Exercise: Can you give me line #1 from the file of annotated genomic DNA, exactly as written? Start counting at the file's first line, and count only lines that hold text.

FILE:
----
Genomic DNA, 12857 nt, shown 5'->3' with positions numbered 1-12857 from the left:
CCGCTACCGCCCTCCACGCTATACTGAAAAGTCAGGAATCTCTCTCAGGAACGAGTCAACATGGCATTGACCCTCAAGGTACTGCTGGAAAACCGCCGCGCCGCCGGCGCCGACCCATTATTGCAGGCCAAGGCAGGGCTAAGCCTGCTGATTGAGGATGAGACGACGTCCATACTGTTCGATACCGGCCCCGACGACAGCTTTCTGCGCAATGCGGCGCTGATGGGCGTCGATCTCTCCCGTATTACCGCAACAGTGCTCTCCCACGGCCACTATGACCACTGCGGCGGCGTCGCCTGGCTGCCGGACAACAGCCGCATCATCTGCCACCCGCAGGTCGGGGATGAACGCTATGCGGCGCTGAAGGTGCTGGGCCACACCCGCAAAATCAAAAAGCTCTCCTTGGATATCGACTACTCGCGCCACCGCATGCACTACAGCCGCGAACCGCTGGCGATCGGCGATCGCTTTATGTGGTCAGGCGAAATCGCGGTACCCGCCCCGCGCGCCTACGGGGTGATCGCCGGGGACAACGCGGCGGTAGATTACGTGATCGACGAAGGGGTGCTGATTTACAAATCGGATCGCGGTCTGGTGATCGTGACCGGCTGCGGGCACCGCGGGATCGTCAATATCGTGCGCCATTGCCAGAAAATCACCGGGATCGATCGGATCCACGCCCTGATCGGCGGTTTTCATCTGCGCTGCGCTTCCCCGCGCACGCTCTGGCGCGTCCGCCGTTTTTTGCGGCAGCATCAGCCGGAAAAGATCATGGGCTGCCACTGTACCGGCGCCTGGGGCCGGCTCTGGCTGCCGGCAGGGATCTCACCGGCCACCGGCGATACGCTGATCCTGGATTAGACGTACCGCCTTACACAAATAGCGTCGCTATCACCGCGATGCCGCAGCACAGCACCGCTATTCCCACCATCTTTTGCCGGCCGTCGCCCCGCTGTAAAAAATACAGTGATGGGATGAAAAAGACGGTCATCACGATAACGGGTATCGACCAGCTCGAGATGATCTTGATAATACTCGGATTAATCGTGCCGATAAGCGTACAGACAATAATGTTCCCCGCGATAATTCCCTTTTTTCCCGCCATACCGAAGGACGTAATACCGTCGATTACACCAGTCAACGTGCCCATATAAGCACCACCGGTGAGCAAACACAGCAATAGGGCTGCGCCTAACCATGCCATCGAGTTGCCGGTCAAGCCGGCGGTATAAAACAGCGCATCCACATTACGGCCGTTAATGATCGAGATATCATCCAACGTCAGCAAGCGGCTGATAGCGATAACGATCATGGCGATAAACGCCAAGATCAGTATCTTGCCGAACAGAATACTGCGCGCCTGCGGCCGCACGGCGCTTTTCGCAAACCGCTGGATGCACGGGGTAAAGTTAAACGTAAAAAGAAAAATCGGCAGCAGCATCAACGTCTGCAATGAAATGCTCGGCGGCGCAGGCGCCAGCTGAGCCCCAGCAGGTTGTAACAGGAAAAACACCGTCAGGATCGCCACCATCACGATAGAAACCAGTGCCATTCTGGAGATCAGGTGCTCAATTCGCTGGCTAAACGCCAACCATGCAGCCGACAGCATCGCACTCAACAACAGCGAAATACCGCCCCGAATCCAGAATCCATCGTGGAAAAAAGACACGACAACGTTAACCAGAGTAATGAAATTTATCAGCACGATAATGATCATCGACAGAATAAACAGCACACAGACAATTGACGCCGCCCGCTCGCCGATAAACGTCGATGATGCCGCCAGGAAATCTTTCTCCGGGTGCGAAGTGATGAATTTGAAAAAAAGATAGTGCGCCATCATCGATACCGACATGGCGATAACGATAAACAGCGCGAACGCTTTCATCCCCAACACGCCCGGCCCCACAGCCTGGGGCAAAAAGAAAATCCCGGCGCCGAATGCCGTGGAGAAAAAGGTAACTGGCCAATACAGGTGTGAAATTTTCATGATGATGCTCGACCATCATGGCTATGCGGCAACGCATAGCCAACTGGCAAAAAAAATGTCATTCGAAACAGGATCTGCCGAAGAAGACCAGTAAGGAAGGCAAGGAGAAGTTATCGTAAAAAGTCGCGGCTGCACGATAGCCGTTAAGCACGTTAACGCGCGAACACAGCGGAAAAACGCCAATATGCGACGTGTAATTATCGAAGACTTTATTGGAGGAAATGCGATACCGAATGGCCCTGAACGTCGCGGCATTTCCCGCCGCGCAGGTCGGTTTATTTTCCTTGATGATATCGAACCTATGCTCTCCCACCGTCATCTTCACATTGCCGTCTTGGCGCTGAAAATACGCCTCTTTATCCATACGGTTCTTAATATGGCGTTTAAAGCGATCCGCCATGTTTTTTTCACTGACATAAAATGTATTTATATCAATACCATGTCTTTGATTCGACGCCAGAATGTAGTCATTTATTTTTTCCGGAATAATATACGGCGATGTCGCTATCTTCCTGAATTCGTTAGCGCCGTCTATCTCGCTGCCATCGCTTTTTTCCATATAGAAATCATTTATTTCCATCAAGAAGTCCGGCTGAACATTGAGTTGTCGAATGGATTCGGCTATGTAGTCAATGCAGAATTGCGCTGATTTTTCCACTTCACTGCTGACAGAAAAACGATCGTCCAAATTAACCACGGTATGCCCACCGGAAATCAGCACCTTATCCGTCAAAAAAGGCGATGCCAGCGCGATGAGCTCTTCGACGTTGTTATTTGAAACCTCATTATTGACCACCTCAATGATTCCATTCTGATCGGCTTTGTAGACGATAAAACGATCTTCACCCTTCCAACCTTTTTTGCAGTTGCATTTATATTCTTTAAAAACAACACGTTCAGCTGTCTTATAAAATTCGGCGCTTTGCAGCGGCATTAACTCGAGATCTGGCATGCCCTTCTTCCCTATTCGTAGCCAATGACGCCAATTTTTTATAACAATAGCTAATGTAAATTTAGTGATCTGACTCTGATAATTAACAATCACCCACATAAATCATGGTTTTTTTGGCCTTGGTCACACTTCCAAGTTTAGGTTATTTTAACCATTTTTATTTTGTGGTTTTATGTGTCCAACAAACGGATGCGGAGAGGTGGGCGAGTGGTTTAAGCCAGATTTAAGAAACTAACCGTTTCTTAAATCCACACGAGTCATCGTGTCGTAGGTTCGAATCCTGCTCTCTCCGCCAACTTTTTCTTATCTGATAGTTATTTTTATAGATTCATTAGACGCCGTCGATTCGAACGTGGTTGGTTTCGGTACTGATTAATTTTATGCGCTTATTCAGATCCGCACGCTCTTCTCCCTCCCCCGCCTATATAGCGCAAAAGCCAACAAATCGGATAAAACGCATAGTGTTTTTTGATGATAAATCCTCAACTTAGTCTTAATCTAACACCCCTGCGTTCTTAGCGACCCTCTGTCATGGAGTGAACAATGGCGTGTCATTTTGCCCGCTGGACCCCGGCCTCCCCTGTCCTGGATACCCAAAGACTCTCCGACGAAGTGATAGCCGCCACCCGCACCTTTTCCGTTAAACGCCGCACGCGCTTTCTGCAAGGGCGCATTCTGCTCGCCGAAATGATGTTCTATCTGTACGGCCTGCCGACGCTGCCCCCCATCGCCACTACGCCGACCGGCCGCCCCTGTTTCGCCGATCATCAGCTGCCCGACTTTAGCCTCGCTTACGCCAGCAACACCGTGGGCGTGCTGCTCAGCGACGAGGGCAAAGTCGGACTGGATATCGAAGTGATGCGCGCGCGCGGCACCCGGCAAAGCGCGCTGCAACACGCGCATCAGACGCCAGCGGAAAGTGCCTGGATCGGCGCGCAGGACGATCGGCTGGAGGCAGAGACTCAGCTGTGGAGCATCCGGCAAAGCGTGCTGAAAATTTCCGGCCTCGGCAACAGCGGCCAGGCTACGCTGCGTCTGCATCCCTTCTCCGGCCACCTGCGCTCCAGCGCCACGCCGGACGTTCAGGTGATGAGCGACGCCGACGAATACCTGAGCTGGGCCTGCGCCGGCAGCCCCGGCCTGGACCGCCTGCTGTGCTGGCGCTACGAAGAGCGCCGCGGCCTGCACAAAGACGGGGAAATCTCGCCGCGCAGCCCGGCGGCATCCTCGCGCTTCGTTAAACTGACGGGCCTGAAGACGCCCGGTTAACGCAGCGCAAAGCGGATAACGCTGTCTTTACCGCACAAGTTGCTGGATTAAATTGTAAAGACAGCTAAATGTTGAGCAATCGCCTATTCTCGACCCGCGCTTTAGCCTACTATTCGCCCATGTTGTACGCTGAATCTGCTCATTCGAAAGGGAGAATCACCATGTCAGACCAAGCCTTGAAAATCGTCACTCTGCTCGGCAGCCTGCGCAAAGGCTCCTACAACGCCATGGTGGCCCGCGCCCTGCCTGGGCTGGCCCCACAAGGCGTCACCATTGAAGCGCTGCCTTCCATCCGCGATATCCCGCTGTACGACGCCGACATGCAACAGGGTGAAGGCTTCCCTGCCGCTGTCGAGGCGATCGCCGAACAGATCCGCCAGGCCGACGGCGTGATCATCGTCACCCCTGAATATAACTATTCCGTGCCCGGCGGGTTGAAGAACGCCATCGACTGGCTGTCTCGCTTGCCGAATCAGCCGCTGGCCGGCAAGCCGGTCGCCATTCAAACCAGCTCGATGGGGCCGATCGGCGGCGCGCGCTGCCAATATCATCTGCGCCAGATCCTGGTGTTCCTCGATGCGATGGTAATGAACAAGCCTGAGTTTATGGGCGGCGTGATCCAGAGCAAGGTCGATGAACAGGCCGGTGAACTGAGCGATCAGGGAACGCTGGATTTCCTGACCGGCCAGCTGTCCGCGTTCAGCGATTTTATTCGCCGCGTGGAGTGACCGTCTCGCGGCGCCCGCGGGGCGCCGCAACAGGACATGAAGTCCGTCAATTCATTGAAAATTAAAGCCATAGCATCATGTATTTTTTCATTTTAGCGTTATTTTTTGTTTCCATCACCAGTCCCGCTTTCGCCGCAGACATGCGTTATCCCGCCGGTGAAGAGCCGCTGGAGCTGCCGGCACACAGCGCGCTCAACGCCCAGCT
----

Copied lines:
Genomic DNA, 12857 nt, shown 5'->3' with positions numbered 1-12857 from the left: